Physical activity and health promotion in midlife women
Mirzaiinajmabadi, Khadigeh (2005) Physical activity and health promotion in midlife women. PhD thesis, Queensland University of Technology.
Objectives: This study specifically focused on health promotion and physical activity in midlife women. Health promotion in midlife women was examined to determine if exercise could improve the menopausal symptoms and health status in midlife women and if a multi-modal intervention might improve the level of activity in midlife women. The objectives of the study included 1) To identify the relationship between physical activity, menopausal symptoms and health status in midlife women, and 2) To determine the effect of a multi-modal intervention on increasing levels of exercise in midlife women.
Methods: The study was conducted in two phases. The first phase included a secondary data analysis of 886 women who took part in the Queensland Midlife Women Health Survey (QMWHS) aged 45-60 years, who were randomly selected from South-East Queensland. In the second phase a randomised, controlled study was conducted on a subset of women who participated in the QMWHS. Women who were allocated to the intervention group (n=47) received an intervention, which combined a multi-modal program of physical activity with health education. Women in the control group continued their normal physical activities (n=66).
Results: Findings of this study indicated that increasing exercise was associated with lower psychological and somatic symptoms in midlife women. The study found that exercise was associated with decreasing menopausal symptoms. In the area of health status, significant differences were found between exercise and mental health, vitality, general health and physical function. This study revealed that a multi modal intervention could increase the level of activity in midlife women. There were significant differences in monthly exercise and vigorous activity between the intervention and control groups 3 months after the intervention. Women stated that they felt physical and mentally better and the program motivated them into being more active. They mentioned that the program was easy to understand and follow and the concept of the program was well organized and useful for them.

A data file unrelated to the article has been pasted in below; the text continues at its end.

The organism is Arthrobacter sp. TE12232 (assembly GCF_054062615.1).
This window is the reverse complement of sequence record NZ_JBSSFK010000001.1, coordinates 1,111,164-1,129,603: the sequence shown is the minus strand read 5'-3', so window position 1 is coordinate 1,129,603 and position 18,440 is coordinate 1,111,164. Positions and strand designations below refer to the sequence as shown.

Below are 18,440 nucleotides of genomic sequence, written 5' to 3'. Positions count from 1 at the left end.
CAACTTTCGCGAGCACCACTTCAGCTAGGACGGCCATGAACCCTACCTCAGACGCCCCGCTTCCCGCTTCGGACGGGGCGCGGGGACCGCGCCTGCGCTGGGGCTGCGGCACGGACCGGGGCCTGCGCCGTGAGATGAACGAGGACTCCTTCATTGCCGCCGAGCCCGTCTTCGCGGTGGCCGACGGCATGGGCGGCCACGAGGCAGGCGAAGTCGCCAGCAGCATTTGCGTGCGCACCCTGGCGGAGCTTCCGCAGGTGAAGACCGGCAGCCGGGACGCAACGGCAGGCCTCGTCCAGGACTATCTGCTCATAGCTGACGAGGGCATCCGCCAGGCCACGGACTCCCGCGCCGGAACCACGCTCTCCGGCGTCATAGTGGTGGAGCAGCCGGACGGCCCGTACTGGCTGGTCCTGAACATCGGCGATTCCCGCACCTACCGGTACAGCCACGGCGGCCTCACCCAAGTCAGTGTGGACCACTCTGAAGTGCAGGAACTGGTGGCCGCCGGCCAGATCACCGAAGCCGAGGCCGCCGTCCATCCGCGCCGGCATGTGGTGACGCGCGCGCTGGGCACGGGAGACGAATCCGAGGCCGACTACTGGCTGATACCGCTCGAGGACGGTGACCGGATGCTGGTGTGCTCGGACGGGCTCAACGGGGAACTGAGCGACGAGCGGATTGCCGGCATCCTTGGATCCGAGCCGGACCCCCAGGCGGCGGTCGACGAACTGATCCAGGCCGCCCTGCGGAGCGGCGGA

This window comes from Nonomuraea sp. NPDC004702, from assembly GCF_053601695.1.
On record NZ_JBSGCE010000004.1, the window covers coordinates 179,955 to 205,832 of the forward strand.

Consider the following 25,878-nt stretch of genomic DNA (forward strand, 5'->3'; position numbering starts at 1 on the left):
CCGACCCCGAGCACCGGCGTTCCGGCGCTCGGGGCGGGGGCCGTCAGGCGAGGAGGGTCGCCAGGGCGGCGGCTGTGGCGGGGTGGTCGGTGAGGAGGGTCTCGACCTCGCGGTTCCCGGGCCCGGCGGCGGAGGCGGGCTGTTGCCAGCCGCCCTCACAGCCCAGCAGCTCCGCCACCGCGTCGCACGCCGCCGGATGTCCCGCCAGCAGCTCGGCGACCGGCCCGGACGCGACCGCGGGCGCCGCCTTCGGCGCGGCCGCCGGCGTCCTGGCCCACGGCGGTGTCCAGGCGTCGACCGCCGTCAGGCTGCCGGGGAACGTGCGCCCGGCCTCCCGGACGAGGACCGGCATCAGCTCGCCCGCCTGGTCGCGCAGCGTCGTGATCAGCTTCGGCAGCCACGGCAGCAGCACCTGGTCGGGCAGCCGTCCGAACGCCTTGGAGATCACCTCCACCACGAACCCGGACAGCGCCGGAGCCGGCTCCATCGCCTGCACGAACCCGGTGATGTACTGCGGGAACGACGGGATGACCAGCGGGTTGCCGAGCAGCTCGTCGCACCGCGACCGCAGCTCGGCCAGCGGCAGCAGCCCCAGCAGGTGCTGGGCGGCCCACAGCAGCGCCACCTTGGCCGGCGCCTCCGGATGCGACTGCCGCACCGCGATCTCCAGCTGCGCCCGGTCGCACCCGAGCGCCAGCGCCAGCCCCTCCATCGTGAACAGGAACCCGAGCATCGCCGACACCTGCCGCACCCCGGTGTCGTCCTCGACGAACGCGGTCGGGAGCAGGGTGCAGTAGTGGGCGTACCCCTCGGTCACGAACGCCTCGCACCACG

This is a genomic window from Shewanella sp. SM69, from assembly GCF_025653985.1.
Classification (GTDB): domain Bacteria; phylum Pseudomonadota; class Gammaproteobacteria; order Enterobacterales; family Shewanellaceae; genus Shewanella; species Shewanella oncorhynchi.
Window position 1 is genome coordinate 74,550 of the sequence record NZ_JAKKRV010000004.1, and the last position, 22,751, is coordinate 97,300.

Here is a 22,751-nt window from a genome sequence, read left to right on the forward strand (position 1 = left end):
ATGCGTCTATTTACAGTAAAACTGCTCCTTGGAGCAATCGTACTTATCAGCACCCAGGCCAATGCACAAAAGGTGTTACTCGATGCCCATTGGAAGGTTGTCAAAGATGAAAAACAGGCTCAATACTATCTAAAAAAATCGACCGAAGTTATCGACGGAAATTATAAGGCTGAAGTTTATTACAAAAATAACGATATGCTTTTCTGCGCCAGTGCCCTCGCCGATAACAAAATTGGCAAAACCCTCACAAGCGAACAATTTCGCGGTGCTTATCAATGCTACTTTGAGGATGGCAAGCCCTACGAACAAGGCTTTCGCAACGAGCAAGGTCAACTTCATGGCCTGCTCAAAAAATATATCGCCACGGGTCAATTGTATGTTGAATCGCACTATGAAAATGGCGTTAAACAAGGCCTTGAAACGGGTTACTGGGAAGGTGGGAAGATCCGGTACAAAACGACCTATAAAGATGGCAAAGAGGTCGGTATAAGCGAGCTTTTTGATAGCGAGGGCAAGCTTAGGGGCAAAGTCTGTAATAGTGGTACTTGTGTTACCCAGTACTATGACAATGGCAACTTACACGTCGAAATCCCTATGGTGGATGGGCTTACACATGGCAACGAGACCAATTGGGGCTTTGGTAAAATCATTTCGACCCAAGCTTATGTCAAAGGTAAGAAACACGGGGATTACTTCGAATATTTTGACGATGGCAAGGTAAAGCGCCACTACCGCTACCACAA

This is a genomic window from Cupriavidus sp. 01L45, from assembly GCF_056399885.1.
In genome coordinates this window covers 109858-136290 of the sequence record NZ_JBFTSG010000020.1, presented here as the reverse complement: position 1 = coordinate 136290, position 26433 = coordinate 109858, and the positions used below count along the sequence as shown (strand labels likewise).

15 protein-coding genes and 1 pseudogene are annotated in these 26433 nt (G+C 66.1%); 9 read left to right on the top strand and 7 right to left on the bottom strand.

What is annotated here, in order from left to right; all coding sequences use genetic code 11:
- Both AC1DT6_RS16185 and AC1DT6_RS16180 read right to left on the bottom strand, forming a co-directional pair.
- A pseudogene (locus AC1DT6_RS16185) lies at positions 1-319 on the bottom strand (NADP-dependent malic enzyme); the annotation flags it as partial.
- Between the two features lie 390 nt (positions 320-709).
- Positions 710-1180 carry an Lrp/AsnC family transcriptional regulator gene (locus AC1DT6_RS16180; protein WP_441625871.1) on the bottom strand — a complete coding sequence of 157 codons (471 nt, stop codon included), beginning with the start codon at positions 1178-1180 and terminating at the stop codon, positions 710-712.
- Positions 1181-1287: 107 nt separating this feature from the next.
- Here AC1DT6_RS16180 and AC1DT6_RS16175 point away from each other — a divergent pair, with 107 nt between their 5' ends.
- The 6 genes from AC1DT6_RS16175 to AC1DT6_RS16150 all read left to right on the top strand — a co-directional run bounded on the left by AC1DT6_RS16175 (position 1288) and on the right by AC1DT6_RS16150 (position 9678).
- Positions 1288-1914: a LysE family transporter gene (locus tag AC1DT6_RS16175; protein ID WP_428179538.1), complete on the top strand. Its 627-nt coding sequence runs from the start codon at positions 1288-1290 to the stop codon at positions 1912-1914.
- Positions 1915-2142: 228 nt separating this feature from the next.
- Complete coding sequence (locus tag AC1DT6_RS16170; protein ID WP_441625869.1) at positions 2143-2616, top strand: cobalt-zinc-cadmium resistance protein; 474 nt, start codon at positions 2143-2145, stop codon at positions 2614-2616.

Conclusion: This study showed that exercise might provide a wider health effect on midlife women's health by decreasing menopausal symptoms and improving health status.
Exercise counselling is an essential component of healthcare, especially among middle-aged women who are experiencing physical, emotional, and social changes. Health professionals and nurses are in a good position to assist midlife women through providing information about the health effect of exercise. Physical activity should be encouraged for the prevention and reduction of risks for chronic disease and the improvement of health in midlife women.
The multi-modal program was effective in increasing levels of activity in midlife women. This is an important finding as exercise is difficult health behaviour to change. Study implications suggest that this type of intervention may provide an effective, clinically manageable therapy for women who choose a self-directed approach to increase their level of activity. This program may offer implications for designing and implementing exercise interventions in further studies.
Impact and interest:
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|Item Type:||QUT Thesis (PhD)|
|Supervisor:||Anderson, Debra & Barnes, Margaret|
|Keywords:||Physical Activity, Health Promotion, Women|
|Divisions:||Current > QUT Faculties and Divisions > Faculty of Health
Current > Schools > School of Nursing
|Department:||Faculty of Health|
|Institution:||Queensland University of Technology|
|Deposited On:||03 Dec 2008 03:55|
|Last Modified:||28 Oct 2011 19:42|
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